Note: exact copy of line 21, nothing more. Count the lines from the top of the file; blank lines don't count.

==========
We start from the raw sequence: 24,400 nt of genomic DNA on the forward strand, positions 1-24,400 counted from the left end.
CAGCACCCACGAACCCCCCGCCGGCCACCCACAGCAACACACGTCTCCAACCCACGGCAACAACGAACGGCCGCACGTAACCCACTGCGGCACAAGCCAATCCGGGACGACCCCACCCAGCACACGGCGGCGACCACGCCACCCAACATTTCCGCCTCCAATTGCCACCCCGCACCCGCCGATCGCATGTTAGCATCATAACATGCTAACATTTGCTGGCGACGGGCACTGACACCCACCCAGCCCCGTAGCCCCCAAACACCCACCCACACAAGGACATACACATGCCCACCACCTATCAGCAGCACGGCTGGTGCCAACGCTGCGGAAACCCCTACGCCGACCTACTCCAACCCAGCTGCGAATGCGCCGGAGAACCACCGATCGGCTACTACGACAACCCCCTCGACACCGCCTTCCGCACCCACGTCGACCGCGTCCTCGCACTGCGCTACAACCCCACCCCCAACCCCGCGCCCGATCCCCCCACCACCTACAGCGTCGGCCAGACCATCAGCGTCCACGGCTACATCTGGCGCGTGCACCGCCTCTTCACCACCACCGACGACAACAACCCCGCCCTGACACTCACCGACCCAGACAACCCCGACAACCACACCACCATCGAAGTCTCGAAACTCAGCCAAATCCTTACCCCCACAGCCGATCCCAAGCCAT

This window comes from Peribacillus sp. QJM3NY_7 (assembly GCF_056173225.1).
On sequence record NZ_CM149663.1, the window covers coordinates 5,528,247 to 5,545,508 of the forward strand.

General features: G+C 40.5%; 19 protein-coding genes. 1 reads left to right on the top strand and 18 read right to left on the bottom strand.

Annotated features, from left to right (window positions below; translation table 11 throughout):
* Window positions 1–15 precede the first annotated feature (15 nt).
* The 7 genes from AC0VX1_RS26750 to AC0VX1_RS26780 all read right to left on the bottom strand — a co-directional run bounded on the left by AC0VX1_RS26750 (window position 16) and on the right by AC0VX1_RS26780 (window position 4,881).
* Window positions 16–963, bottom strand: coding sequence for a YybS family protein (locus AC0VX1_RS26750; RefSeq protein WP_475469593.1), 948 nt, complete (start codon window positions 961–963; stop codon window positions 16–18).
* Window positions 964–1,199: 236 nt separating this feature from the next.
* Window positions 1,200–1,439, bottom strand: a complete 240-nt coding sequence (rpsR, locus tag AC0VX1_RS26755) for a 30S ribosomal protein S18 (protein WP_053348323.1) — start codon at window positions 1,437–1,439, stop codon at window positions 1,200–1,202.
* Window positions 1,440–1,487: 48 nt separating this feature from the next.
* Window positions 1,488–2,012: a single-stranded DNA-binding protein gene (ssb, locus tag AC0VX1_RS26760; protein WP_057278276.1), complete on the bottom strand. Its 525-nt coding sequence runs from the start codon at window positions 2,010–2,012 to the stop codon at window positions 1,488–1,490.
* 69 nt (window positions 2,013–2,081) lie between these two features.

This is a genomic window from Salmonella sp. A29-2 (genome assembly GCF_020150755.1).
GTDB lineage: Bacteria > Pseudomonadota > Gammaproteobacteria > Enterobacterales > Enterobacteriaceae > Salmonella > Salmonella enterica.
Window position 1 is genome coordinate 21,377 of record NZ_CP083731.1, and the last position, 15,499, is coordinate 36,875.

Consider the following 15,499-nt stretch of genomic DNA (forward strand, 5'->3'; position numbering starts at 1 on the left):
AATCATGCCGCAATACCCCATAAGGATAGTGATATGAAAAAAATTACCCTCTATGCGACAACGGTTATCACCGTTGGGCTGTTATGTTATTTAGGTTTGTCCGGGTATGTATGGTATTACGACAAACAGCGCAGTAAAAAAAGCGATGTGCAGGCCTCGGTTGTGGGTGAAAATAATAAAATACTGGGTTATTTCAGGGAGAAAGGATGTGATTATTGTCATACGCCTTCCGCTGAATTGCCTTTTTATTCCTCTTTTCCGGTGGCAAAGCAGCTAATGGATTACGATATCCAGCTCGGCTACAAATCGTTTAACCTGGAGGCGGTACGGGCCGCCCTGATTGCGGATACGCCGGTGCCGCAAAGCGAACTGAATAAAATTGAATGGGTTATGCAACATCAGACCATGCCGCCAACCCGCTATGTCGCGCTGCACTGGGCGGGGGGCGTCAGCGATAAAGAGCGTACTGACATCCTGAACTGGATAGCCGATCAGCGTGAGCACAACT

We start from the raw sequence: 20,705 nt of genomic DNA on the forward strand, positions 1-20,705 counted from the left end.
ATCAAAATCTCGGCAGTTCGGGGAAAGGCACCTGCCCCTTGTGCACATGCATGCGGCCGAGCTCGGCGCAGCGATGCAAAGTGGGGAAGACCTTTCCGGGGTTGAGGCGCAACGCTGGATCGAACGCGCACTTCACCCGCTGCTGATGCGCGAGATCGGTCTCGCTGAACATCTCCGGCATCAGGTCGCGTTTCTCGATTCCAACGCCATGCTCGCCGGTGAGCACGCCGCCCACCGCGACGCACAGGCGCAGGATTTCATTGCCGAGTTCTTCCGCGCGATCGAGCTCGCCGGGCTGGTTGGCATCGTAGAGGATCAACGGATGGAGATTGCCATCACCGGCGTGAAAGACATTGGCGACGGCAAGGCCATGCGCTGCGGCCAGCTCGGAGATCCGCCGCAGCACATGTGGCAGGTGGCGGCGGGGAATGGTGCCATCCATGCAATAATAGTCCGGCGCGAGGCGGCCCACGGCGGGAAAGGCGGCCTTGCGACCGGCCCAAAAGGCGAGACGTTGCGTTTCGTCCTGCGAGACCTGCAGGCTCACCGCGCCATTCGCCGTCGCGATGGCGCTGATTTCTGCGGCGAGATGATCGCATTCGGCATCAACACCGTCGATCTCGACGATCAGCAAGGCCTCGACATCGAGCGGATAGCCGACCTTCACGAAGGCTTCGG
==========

ATCAAAATCTCGGCAGTTCGGGGAAAGGCACCTGCCCCTTGTGCACATGCATGCGGCCGAGCTCGGCGCAGCGATGCAAAGTGGGGAAGACCTTTCCGGGGTTGAGGCGCAACGCTGGATCGAACGCGCACTTCACCCGCTGCTGATGCGCGAGATCGGTCTCGCTGAACATCTCCGGCATCAGGTCGCGTTTCTCGATTCCAACGCCATGCTCGCCGGTGAGCACGCCGCCCACCGCGACGCACAGGCGCAGGATTTCATTGCCGAGTTCTTCCGCGCGATCGAGCTCGCCGGGCTGGTTGGCATCGTAGAGGATCAACGGATGGAGATTGCCATCACCGGCGTGAAAGACATTGGCGACGGCAAGGCCATGCGCTGCGGCCAGCTCGGAGATCCGCCGCAGCACATGTGGCAGGTGGCGGCGGGGAATGGTGCCATCCATGCAATAATAGTCCGGCGCGAGGCGGCCCACGGCGGGAAAGGCGGCCTTGCGACCGGCCCAAAAGGCGAGACGTTGCGTTTCGTCCTGCGAGACCTGCAGGCTCACCGCGCCATTCGCCGTCGCGATGGCGCTGATTTCTGCGGCGAGATGATCGCATTCGGCATCAACACCGTCGATCTCGACGATCAGCAAGGCCTCGACATCGAGCGGATAGCCGACCTTCACGAAGGCTTCGG